These social birds live in flocks, and they have an excellent memory and easily memorize new feeding locations and food hiding spots. You can easily spot dominance within their flocks, as there are birds that don’t belong to a single flock. Instead, they have multiple groups with different ranks.


Chickadees are non-migratory birds, and you can find them throughout the US, from southern Canada to northern California, New Mexico, Missouri, and New Jersey. They love areas with shrubby woodlands and forests and will likely visit parks, residential neighborhoods, and backyards.

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What Are the Differences Between Sparrows & Chickadees?

To make the identification of these two bird species easier for you, we will point out all their differences and similarities in separate categories.


Sparrows are typically a bit larger than Chickadees, and their necks are longer. When it comes to their colors, Sparrows have brown, white, gray, and black markings, while Chickadees are primarily black and white, with grayish details. Both species have small bills, although Chickadee bills are commonly black.

White-Crowned Sparrow
Image Credit: karaskye, Pixabay


While Chickadees are non-migratory and can be found throughout the US, Sparrows migrate and only spend the winter on the US grounds. As Sparrows commonly don’t fly, they tend to be on the ground and in low shrubby areas, while Chickadees prefer trees and higher branches, so they typically reside in forests and shrubby woodlands.


There are no significant differences in the diets of these birds as both species are omnivorous. However, Sparrows tend to eat more seeds than Chickadees. Also, while Sparrows consume their food the moment they find it, Chickadees will often hide food to eat later.


Once Sparrows reach their breeding grounds, they will form pairs, and it’s said these birds have partners for life. A male will defend the territory and protect a female from other males of the species. As they do everything on the round, their nests are typically low, sometimes higher up but lower than 4 feet from the ground. Females take around 7 days to build open-cup-shaped nests made of moss, grasses, and twigs.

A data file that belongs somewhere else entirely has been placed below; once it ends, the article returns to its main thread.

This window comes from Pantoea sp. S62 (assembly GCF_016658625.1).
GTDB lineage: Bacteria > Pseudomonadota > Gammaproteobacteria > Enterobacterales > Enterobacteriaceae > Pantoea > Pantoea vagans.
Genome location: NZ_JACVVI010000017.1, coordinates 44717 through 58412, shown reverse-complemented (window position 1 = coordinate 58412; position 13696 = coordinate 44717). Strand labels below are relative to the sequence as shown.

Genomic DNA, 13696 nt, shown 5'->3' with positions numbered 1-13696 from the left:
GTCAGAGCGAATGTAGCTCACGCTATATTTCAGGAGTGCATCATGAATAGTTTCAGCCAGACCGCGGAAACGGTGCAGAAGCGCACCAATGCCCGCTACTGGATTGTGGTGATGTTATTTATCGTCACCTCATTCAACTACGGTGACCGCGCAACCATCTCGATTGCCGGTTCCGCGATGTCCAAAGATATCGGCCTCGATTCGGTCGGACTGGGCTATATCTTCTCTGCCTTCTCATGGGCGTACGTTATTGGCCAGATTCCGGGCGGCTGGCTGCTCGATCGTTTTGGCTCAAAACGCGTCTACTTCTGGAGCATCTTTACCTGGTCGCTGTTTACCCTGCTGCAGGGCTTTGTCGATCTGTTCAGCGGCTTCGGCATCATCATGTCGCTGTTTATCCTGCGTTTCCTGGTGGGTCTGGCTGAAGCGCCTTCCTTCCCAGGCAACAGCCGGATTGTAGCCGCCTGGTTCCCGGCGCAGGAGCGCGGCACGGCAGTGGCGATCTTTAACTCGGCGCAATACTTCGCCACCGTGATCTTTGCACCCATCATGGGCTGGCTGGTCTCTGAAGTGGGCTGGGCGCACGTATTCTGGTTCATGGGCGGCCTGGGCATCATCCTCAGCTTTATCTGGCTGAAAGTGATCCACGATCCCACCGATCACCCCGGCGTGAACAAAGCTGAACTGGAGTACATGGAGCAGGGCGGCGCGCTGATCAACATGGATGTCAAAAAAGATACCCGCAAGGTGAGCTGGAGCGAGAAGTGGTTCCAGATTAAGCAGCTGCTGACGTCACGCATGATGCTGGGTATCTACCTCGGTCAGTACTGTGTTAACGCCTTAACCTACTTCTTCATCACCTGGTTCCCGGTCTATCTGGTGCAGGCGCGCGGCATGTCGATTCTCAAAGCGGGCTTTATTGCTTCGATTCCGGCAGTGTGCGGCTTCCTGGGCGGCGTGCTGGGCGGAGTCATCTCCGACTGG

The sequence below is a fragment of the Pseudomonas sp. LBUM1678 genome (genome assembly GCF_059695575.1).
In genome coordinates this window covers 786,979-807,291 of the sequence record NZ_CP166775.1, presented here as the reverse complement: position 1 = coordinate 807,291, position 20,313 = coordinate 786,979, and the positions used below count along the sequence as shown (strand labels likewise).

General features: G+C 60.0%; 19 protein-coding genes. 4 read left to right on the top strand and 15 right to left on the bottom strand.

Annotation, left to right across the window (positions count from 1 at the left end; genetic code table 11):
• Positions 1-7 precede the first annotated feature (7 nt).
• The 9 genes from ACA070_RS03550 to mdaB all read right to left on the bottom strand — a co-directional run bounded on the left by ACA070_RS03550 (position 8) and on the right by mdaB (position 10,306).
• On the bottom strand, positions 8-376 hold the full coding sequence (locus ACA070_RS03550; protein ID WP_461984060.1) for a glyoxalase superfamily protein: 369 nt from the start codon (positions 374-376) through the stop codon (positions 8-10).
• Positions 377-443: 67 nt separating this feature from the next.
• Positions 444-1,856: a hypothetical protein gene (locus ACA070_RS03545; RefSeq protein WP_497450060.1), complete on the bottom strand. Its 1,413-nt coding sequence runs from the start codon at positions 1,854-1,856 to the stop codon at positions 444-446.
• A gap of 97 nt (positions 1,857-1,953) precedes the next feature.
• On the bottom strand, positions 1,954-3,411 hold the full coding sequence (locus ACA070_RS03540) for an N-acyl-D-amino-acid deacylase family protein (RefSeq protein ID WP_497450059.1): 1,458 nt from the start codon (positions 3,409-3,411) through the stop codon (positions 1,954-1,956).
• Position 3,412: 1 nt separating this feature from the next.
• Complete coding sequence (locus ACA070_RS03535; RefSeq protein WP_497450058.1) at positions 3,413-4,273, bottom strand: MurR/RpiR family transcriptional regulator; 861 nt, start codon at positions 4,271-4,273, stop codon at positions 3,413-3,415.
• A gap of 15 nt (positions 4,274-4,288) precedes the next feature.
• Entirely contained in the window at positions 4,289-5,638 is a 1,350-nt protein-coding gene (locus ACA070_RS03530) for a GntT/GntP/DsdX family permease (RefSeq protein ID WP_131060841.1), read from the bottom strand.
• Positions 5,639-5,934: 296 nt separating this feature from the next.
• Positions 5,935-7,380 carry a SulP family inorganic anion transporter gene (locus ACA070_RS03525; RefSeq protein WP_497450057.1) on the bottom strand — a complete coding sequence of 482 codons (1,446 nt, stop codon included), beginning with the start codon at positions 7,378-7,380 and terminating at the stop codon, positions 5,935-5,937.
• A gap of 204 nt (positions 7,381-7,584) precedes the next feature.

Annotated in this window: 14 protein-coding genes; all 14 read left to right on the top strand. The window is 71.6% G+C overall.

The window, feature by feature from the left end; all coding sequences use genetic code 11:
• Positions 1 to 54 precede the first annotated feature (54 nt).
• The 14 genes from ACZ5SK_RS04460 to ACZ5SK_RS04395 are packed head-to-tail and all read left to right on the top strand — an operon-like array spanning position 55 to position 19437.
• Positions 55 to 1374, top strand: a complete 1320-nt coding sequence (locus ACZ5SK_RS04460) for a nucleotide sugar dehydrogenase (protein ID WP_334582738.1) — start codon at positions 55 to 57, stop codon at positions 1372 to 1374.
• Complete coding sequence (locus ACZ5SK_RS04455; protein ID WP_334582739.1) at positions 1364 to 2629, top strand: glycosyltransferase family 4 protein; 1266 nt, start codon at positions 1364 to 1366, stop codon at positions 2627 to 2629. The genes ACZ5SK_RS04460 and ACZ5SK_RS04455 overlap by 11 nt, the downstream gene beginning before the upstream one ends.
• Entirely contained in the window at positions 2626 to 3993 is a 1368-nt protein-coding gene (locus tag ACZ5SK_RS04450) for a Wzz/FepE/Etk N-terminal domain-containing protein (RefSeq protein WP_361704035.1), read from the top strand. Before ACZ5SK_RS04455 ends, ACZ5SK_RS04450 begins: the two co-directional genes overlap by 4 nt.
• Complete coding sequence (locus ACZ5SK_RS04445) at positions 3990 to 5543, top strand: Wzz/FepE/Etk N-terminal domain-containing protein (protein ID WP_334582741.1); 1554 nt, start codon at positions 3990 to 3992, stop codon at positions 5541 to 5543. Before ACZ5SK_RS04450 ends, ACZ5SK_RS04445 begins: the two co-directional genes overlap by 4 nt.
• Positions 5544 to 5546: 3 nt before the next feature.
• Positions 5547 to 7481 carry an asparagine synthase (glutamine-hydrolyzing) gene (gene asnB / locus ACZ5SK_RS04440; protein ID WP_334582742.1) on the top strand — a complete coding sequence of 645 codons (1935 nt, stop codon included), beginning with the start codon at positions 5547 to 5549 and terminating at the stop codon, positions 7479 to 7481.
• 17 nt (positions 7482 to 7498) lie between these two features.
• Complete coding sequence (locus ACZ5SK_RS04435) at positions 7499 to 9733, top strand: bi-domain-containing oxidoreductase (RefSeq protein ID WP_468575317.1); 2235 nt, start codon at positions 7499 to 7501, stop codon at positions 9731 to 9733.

Chickadees typically pair up in fall, and the pairs remain together throughout winter in their flocks. Once the flocks break apart, both birds will defend the nesting site. The males tend to care for females, bringing them food and protecting them from predators. Their nests are typically in wood cavities, and they also like to nest in nesting boxes as long as they are 5 to 20 feet above the ground.  Females are in charge of building the nest, and they do it by collecting animal hair, moss, and other soft materials.

chestnut-backed chickadee bird perching on a tree branch
Image Credit: Veronika_Andrews, Pixabay


Sparrows commonly lay four to six eggs, either blue or pale greenish. Their incubation lasts between 11 and 13 days, and females are the only ones in charge of incubation.

Chickadees commonly lay six to eight eggs, sometimes more or less. They are either reddish-brown or white with brownish spots, and their incubation lasts from 12 to 13 days while the female is the only incubator. When leaving the nest, the female will cover the eggs with nesting material for protection.


Sparrow younglings leave the nest after 8 to 10 days, and their parents encourage them to leave the nest by offering food. They can fly 14 to 15 days after hatching, but their parents keep feeding them for 2 more weeks until they are strong on their own.

Chickadee younglings leave their nest after 16 days of being hatched. In the beginning, the female mostly remains with them while the male brings food. However, that changes at one point, so both parents collect food for their babies.

Final Thoughts

Both Sparrows and Chickadees are stunning little birds you can attract to your backyard. They are omnivorous and have interesting color patterns. However, as Sparrows migrate, while Chickadees don’t, you’re likely going to notice Chickadees much more.

Featured Image Credit: (L) Susanne Jutzeler, Schweiz, Pixabay | (R) Jack Bulmer, Pixabay

About the Author Visnja Radosavljevic

Visnja is a creative, adaptable content writer that covers various topics such as DIY, pets, home improvement, travel, gardening, and more. As a young mom and a college student, she didn’t have enough time to balance her personal and work life, so after multiple years of working a regular 9 to 5 job, she decided to pursue her passion and make a living out of it. She has been writing for a couple of years now, helping people to find valuable and interesting information online.